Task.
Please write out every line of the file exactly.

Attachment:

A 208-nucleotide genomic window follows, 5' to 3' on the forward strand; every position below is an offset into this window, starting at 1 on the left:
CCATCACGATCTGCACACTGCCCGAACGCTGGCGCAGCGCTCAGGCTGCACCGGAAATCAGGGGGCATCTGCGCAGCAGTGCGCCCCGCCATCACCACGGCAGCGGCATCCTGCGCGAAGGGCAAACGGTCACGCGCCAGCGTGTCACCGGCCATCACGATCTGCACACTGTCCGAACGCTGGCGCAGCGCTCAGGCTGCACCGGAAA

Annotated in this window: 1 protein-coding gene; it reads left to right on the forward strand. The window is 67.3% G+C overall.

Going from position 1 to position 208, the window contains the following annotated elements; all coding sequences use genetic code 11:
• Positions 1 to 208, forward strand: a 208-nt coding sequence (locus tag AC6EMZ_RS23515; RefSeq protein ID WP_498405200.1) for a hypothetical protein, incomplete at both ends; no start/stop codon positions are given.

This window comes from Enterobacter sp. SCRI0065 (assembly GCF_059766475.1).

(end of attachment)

A 208-nucleotide genomic window follows, 5' to 3' on the forward strand; every position below is an offset into this window, starting at 1 on the left:
CCATCACGATCTGCACACTGCCCGAACGCTGGCGCAGCGCTCAGGCTGCACCGGAAATCAGGGGGCATCTGCGCAGCAGTGCGCCCCGCCATCACCACGGCAGCGGCATCCTGCGCGAAGGGCAAACGGTCACGCGCCAGCGTGTCACCGGCCATCACGATCTGCACACTGTCCGAACGCTGGCGCAGCGCTCAGGCTGCACCGGAAA

Annotated in this window: 1 protein-coding gene; it reads left to right on the forward strand. The window is 67.3% G+C overall.

Going from position 1 to position 208, the window contains the following annotated elements; all coding sequences use genetic code 11:
• Positions 1 to 208, forward strand: a 208-nt coding sequence (locus tag AC6EMZ_RS23515; RefSeq protein ID WP_498405200.1) for a hypothetical protein, incomplete at both ends; no start/stop codon positions are given.

This window comes from Enterobacter sp. SCRI0065 (assembly GCF_059766475.1).